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‘Emails Did Not Specify Privacy’

By LAMECH JOHNSON

Tribune Staff Reporter

ljohnson@tribunemedia.net

EMAILS between members of Save The Bays (STB) had “no specified restriction of access” or “conditions expressed against access or dissemination”, a Supreme Court judge was told yesterday.

In a substantive hearing on a constitutional motion before Justice Indra Charles concerning the recent disclosure and tabling of private STB emails in Parliament, Crown representative Dr Lloyd Barnett argued that there was no indication in the copies of the disputed emails that the contents or exchanges themselves were not for public consumption.

Dr Barnett, Loren Klein, Deputy Director of Legal Affairs Franklyn Williams, Darcell Smith-Williamson and Hyacinth Smith appear for Marathon MP Jerome Fitzgerald, Fox Hill MP Fred Mitchell and Attorney General Allyson Maynard-Gibson, who are all respondents in an action brought by the Coalition to Protect Clifton Bay (Save The Bays); Zachary Bacon, the brother of hedge fund billionaire Louis Bacon, a resident of Lyford Cay, Fred Smith and Ferron Bethell.

In March, Mr Fitzgerald, the Minister of Education, accused STB of being a political organisation seeking to “overthrow” the Progressive Liberal Party government under the guise of an environmental group. In the House of Assembly, Mr Fitzgerald read private emails from STB members and others, which he said bolstered his claims.

Speaking outside Parliament, Mr Fitzgerald later warned members of the environmental group to “batten down” because a “category five” hurricane was on its way, as he threatened to table “every single” email and bank statement in his possession if needed to protect his integrity and parliamentary privilege.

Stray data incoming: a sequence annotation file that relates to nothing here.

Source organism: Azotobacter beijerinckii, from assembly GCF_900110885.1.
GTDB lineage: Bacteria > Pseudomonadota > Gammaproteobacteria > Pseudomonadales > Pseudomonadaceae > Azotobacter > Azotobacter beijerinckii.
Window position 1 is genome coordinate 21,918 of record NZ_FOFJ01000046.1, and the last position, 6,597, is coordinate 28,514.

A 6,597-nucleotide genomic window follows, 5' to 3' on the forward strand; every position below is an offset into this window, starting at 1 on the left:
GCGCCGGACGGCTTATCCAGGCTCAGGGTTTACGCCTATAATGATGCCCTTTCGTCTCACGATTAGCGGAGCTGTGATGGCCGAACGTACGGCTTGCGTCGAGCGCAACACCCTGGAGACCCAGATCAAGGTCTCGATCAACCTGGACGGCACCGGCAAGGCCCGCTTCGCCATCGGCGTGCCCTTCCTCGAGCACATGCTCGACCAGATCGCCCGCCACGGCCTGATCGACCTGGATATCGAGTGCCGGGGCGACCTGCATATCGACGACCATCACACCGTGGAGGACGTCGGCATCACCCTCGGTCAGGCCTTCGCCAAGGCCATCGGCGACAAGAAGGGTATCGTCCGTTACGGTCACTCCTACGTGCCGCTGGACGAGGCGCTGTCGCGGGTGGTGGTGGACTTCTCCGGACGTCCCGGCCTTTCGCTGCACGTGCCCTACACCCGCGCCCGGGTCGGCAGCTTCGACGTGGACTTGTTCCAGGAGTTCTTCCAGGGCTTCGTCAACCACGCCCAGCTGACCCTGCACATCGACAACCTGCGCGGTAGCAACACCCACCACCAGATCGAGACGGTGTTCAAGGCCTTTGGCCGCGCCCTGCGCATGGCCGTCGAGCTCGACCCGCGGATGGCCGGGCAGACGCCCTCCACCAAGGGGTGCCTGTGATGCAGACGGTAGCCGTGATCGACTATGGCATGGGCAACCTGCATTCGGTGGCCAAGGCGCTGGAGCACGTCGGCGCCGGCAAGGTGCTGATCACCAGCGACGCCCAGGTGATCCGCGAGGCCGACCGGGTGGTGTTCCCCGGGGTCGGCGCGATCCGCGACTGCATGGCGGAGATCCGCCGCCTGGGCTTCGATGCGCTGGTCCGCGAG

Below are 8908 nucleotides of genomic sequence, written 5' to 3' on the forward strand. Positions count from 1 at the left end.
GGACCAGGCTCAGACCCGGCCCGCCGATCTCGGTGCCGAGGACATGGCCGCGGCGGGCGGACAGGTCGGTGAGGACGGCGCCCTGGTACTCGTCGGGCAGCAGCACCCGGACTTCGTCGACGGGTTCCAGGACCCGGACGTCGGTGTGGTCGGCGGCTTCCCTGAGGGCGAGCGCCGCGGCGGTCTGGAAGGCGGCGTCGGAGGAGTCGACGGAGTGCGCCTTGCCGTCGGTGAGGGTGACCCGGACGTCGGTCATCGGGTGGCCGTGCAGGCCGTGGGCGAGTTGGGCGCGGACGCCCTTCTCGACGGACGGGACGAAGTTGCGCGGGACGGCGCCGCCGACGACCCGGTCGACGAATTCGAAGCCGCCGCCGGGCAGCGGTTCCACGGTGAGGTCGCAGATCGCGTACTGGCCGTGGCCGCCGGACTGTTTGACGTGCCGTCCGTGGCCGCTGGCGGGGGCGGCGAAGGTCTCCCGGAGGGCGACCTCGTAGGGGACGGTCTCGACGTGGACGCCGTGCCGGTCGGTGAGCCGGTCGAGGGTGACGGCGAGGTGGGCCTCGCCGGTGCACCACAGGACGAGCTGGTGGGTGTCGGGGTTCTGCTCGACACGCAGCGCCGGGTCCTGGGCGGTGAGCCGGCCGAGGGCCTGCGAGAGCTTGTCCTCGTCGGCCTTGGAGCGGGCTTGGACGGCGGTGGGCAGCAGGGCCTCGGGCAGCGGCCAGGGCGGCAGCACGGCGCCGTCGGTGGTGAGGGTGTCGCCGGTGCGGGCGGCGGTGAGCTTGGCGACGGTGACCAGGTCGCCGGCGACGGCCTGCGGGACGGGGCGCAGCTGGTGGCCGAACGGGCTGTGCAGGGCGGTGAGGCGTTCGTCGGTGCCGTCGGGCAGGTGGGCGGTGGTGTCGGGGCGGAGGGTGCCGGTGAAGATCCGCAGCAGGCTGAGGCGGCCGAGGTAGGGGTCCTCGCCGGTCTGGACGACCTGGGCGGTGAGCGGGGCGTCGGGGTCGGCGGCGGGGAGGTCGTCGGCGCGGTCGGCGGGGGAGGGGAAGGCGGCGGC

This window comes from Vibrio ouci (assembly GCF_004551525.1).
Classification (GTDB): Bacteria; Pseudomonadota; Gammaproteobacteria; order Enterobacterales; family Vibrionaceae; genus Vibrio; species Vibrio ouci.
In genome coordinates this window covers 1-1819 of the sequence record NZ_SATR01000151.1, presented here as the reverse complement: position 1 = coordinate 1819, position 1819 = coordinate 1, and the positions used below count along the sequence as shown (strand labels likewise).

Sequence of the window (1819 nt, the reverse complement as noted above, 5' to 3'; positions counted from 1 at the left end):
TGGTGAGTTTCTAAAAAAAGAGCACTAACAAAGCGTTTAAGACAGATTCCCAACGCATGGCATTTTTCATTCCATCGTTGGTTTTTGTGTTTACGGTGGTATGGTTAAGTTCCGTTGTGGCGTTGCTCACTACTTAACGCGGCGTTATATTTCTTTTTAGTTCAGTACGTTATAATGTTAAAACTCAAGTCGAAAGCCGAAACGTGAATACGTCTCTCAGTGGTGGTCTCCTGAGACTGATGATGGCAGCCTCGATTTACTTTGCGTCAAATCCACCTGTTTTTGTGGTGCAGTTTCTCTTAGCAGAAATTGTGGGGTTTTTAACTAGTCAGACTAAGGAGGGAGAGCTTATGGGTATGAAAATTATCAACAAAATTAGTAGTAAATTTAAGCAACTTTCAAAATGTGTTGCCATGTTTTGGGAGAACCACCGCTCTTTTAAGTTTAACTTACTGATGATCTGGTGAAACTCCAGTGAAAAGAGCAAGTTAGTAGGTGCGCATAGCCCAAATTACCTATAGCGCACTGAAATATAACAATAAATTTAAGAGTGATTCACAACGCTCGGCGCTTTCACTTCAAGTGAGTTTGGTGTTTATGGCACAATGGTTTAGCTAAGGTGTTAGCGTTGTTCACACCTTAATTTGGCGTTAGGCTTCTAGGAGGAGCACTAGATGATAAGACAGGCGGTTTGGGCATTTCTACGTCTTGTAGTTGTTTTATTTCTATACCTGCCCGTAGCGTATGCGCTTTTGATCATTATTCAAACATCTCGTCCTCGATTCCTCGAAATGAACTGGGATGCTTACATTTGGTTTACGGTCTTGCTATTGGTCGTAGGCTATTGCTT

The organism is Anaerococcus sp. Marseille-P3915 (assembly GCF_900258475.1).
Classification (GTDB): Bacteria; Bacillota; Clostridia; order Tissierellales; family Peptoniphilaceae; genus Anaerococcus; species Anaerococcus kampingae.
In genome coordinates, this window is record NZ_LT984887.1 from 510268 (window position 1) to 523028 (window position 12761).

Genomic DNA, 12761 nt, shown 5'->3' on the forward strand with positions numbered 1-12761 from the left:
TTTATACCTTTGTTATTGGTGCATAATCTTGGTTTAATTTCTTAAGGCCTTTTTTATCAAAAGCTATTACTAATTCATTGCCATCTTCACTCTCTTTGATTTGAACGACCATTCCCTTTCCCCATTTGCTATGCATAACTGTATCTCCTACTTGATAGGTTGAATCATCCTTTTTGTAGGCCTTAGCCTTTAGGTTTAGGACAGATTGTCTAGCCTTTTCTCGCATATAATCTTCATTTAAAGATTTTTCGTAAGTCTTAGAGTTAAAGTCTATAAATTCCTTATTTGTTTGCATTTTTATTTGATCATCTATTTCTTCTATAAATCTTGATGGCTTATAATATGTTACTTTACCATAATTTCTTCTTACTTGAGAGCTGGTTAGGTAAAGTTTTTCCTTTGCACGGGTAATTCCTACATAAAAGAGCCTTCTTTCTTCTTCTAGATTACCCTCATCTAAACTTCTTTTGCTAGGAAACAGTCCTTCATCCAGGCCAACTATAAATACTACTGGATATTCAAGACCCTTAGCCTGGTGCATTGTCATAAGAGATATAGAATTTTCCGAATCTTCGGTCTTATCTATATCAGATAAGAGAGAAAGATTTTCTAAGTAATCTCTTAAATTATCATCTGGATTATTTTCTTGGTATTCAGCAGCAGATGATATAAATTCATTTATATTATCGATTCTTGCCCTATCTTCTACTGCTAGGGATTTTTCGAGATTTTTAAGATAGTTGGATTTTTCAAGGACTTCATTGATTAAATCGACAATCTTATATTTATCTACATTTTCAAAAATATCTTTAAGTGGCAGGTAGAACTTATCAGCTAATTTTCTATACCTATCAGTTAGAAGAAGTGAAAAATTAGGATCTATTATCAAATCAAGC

Additionally, Mr Mitchell claimed in Parliament in March that some $8.25m has been filtered through various organisations connected with STB - locally and internationally - from 2013 to 2015.

Those details were highlighted in an affidavit filed by STB’s Communications Director, Paco Nunez, on which the applicants have relied to prove that the respondents were, in fact, in possession of private emails.

Mr Nunez noted that the tabled documents did not disclose “how, or when, or the identity of the person from whom the second respondent obtained the tabled documents.”

“They allege this amounts to a contravention of these constitutional rights: 15 (c), 20 (8), 21 (1) and 23,” Dr Barnett noted.

“It is necessary for the applicants to prove an unlawful entry, search or seizure of their private space. No such evidence has been adduced,” the Crown lawyer stressed.

“It is remarkable that the statement of facts (by the applicants) provided no identifying evidence to the effect that the respondents or the government which they confuse as the same, obtained possession of the emails as they alleged. An examination of the emails, or rather the statements made in Parliament, and their treatment, do not disclose any features of privacy.

“The emails were, in some cases, addressed to 12, or 27, or more persons There was no specified restriction of access to the emails or conditions expressed against access or dissemination.

“Insofar as the case concerns emails, they are, by their nature, accessible in the public domain of the Internet and to quote my learned friend, ‘anything on the Internet is accessible because all that involves is the projection of data’. There’s no evidence of treatment of emails as private, no evidence of encryption or password protection,” the court heard.

The four emails exhibited by the applicants, Dr Barnett said, concerned a draft of an advertisement, a complaint to the Commissioner of Police about hate rallies, and correspondence of the Grand Bahama Human Rights Association.

Dr Barnett said their only evidence is “the reference to and use in parliamentary proceedings of the material that is the subject in this application”.

The attorney dismissed exhibited news articles as impermissible in law.

He was also dismissive of Mr Nunez’s affidavit and stressed that “the affidavit, by its terms and nature, should be rejected because he made himself as an authority and a judge on a number of matters”.

In April, Justice Charles granted the injunction barring MPs from disclosing STB’s emails in Parliament. The Office of the Attorney General wants the injunction set aside.

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